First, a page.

t happened four times during the regular season and based on everything Red Sox manager John Farrell has been saying it will be a regular occurrence in the playoffs.

Get ready to see closer Koji Uehara for more than three outs in a save situation.

“We’re certainly willing to go more than a three-out save” Farrell said. “Hell there might be a six-out save at some point. Going forward yeah we’ve done it before. Hopefully we’re in positions with a lead in the eighth inning where we’ll turn to him again.”
The Sox’ dependence on Uehara is twofold.

First the right-hander has been as dominant as any closer in baseball history a hyperbole-free statement considering a 0.57 WHIP that is considerably lower than the best totals ever produced by Mariano Rivera (0.67 in 2008 for the New York Yankees) or Hall of Famer Dennis Eckersley (0.61 in 1989 for the Oakland Athletics). Uehara hasn’t allowed a home run since June 30 and gave up one earned run on 12 hits two walks and 52 strikeouts in his final 401⁄3 innings.

Then there’s only uncertainty in the bullpen beyond Uehara and left-hander Craig Breslow who quietly allowed just two earned runs in 312⁄3 innings since July 9. Right-hander Junichi Tazawa rookie righty Brandon Workman lefty Franklin Morales and even converted righty starter Ryan Dempster are the other options to protect a slim lead in the seventh or eighth innings.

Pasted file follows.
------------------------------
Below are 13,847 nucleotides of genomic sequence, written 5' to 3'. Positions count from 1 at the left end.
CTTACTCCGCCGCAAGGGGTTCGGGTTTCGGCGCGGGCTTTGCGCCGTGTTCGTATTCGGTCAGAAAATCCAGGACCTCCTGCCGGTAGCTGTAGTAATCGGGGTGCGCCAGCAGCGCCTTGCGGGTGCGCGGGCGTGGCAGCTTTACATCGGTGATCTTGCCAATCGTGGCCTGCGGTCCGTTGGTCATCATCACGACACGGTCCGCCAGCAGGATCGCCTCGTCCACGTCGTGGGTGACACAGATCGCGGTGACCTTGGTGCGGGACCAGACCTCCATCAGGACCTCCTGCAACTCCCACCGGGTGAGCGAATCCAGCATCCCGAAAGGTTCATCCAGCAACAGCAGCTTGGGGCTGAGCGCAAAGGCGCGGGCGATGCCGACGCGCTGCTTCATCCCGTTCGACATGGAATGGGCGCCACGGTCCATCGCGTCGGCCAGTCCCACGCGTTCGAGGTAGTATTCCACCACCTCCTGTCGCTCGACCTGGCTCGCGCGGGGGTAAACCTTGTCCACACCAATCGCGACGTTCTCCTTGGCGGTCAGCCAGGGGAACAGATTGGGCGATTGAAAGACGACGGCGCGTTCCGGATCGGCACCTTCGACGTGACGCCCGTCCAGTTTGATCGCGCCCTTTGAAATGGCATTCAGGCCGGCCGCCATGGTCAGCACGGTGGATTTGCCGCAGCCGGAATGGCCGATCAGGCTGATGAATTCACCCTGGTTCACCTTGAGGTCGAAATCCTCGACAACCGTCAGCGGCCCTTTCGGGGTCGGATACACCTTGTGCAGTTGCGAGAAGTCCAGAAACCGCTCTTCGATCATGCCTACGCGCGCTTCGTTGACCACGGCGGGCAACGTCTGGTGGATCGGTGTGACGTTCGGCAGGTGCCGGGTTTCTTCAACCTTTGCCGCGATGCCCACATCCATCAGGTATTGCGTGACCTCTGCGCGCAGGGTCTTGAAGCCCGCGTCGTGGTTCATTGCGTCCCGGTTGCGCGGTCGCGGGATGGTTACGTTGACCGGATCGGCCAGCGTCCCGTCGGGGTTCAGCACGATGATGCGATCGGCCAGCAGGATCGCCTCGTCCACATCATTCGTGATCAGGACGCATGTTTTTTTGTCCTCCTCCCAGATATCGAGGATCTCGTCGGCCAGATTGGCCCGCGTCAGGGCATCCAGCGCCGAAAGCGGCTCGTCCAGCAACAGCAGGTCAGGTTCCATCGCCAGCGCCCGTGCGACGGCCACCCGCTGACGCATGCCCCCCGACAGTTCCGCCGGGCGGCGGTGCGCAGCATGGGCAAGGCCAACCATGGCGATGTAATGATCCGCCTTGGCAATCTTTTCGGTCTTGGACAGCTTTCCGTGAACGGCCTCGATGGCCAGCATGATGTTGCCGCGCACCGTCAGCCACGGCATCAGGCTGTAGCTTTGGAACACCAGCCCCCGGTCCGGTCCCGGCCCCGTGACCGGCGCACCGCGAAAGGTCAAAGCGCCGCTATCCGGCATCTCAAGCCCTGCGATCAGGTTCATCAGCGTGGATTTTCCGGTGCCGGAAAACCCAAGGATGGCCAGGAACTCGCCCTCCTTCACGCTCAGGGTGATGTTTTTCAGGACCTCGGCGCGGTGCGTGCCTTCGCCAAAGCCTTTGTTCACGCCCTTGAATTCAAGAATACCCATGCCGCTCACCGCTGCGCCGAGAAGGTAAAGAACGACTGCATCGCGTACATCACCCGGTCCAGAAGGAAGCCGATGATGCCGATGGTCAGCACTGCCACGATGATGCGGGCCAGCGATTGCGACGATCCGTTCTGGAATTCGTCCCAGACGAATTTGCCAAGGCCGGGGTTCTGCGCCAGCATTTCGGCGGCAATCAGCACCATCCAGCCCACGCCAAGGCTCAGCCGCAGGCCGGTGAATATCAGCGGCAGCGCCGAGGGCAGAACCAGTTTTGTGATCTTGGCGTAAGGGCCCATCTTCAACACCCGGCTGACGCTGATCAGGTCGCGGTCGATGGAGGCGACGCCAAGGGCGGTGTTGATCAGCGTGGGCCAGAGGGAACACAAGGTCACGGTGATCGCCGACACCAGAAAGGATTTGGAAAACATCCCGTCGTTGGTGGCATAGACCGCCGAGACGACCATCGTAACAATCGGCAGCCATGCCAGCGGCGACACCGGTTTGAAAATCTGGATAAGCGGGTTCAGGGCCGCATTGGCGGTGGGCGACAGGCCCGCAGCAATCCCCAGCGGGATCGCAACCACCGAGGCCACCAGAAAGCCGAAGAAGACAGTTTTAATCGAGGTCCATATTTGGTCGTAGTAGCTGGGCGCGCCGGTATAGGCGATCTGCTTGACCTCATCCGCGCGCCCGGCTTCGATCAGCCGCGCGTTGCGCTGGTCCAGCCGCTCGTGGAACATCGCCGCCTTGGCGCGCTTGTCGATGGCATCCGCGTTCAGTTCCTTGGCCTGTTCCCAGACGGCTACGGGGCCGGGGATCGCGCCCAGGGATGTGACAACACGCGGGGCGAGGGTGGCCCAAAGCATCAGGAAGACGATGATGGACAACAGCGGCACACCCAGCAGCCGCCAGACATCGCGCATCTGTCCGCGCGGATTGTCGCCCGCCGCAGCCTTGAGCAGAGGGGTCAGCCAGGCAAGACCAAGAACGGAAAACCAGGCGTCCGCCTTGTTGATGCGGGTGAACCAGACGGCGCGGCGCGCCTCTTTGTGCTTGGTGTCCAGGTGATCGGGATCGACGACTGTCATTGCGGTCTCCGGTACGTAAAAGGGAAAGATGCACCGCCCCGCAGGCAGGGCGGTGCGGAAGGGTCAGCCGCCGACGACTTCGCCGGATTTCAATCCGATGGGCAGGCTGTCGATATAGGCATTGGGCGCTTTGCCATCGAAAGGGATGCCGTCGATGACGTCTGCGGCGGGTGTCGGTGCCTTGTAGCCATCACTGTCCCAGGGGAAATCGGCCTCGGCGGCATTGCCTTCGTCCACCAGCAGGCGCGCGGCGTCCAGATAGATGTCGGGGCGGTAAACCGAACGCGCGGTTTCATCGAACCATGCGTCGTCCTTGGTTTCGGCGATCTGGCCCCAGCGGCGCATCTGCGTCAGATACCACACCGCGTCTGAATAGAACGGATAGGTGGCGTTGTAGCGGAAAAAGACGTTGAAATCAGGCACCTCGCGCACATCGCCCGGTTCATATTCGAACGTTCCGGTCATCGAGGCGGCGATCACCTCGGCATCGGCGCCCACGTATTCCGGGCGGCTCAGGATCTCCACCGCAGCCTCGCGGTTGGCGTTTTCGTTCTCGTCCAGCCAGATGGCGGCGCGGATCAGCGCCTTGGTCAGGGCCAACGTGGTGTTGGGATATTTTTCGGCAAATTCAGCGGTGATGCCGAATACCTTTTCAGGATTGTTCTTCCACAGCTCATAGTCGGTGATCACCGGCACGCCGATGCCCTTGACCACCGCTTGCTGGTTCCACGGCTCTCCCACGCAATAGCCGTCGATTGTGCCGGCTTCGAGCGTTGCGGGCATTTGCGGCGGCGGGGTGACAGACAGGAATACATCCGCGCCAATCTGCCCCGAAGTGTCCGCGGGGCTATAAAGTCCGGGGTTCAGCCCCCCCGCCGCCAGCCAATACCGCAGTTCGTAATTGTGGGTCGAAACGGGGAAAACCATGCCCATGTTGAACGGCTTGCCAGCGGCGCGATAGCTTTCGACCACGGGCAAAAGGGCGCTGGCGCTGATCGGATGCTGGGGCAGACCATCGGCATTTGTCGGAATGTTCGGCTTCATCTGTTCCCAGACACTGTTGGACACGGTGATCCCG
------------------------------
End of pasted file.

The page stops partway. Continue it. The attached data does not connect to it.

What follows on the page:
Here then is perhaps the biggest question as the Sox enter the postseason: At age 38 and after reaching career highs in both appearances (73) and innings (741⁄3) can Uehara handle the increased workload?

“Being a closer I know what kind of situation I’m going into compared to (being) a set-up man when you pitch in a lot of different situations” Uehara said through translator C.J. Matsumoto. “That’s helped me a lot.”

It also has helped Uehara said that Farrell and pitching coach Juan Nieves typically bring him into a game whenever he warms up. Only twice this season has Uehara gotten loose in the bullpen without pitching in a game.

Also Uehara is no stranger to pitching multiple innings. A starter for most of his career in Japan with the Yomiuri Giants he made 12 starts for the Baltimore Orioles when he came to the majors in 2009.